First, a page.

Julijus Dioringas – XIX amžiaus Šiaurės Lietuvos tyrėjas
Ernestas Vasiliauskas
Publikuota 2013-01-01
https://doi.org/10.15388/ArchLit.2013.0.2636
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Vasiliauskas E. (2013) „Julijus Dioringas – XIX amžiaus Šiaurės Lietuvos tyrėjas“, Archaeologia Lituana, 140, p. 129-156. doi: 10.15388/ArchLit.2013.0.2636.

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JULIUS DÖRING. A 19TH-CENTURY NORTH LITHUANIA INVESTIGATOR
Ernestas Vasiliauskas

Summary
An artist, a painting restorer, an art critic, an art pedagogue, a member of the intelligentsia, a historian, an archaeologist, a regional investigator, a librarian, a museum curator, and a traveller, Julius Friedrich Dцring (1818–1898) (Fig. 1) was born on 19(31) August 1818 in Dresden. He began to study art at the Dresden Academy of Fine Arts in 1830, moving in 1845 to Jelgava (Mitau), the seat of Courland Governorate, where he actively participated in the city’s public and cultural life until his death. He was a drawing and calligraphy teacher at Jelgava Gymnasium (1859–1890) and other education in­stitutions. He was also involved with the Courland Society for Literature and Art (Kurländischen Gesellschaft für Lit­eratur und Kunst; hereinafter the Society) as a member from 1857, assistant librarian from 1859, librarian from 1860, and clerk during 1865–1893, the Courland Provincial Museum (Kurländischen Provinzial Museum) (Fig. 3) as a clerk, librar­ian (1865–1893), and member (1865–1898), and the Rīga Art Society as a member from its founding in 1871. In old age J. Dцring outlived his wife, Luise, and eldest son, Manfred, who both died in 1897. He passed away at 80 on 26 Septem­ber 1898 and, like his wife, was buried in the so-called cem­etery of St John’s Church in Jelgava (Fig. 4). It was levelled to the ground in the second half of the 20th century and the location of the grave of J. Dцring, the prominent investigator, remains unknown as do the graves of other prominent figures.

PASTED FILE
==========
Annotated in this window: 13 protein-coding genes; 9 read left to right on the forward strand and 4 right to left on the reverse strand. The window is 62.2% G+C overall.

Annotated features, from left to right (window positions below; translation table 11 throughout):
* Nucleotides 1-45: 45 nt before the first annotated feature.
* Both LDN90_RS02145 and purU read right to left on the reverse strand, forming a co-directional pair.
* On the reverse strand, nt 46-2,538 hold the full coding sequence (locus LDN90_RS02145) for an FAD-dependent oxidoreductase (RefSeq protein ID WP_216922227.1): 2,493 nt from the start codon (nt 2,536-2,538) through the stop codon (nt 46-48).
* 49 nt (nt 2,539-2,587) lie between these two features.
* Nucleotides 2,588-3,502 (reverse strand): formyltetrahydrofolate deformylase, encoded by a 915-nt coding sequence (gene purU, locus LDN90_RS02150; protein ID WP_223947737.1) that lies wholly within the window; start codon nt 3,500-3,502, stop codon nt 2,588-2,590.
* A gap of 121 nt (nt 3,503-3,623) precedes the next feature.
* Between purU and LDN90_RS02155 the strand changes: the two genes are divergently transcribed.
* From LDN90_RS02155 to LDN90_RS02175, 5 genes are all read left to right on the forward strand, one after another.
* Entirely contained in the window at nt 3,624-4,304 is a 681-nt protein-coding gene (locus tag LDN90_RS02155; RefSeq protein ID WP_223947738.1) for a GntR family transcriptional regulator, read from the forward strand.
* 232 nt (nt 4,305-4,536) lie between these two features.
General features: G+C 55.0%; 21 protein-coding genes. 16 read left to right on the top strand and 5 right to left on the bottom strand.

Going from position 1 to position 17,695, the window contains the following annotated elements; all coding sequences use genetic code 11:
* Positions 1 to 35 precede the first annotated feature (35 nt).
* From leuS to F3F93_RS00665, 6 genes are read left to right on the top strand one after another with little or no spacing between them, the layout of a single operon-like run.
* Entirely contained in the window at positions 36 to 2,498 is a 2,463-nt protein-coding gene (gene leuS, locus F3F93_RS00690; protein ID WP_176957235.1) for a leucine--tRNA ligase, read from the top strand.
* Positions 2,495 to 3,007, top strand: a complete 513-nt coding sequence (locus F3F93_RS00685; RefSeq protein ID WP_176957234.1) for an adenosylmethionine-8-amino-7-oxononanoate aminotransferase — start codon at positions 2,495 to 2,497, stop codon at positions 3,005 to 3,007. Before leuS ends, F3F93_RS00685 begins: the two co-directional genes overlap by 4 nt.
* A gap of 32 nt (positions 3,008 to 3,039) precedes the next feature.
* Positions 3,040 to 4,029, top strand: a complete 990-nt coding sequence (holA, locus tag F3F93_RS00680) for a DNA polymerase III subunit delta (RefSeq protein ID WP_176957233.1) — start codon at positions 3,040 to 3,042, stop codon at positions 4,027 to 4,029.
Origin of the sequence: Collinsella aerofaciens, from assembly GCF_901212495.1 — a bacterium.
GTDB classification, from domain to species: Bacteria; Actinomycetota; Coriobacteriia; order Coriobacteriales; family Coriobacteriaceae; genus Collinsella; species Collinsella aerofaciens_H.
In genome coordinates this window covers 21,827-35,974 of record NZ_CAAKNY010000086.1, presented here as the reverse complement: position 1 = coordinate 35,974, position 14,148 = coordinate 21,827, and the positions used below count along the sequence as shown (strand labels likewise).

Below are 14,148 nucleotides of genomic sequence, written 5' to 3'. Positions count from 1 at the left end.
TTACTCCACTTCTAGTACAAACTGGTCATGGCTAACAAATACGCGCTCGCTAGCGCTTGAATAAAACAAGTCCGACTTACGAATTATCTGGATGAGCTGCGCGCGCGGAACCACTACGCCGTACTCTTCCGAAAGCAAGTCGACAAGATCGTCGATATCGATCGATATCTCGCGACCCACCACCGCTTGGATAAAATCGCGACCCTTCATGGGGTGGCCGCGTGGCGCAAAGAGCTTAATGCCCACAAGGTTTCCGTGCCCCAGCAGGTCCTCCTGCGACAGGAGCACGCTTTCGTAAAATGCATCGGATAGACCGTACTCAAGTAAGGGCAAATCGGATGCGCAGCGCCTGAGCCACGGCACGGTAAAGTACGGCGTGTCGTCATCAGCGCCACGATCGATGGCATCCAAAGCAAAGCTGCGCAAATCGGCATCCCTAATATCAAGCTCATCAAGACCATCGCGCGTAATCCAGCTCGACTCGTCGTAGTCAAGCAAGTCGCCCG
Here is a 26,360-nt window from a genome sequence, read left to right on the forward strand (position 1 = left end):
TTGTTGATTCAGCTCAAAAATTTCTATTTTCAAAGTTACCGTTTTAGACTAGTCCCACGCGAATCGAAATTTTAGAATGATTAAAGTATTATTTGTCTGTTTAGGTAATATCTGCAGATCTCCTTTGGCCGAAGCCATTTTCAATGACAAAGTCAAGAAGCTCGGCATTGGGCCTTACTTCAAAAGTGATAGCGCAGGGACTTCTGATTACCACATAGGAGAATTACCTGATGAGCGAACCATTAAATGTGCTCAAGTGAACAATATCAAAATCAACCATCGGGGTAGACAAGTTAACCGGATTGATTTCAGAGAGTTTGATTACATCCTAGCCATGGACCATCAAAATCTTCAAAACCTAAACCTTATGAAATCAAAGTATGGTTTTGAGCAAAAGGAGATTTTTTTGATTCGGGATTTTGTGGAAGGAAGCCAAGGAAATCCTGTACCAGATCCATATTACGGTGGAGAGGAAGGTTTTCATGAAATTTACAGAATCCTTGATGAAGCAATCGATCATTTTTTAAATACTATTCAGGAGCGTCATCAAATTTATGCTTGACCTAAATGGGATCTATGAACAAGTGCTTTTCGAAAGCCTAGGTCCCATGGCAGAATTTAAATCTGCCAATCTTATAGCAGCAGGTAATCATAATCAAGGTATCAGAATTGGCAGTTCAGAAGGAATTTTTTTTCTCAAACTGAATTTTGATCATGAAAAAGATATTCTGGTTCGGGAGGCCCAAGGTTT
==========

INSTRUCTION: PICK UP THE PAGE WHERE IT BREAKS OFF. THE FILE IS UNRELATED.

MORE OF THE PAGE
J. Dцring also visited Lithuania (Kaunas Governorate at that time) more than once. In 1845 on the road from Ger­many to Courland and in 1847 and 1852 on the road to Germany and Italy he passed through Joniškis, Meškuičiai, Šiauliai, Bubiai, Tauragė, and Tilžė. In 1876 and 1877 he travelled by train through Mažeikiai, Papilė, Šiauliai, and Radviliškis as well as around Panevėžys County (Pasvalys, Moliūnai, Naujamiestis, Skaistakalnis (Jasnagurka), etc.). In 1884 he visited Griežė, in 1882 and 1886 the vicinity of Pasvalys, and 1887 Skuodas, Apuolė, Puodkaliai (presen-ting the results of these trips in the Society’s annual publica­tion), Joniškėlis, etc.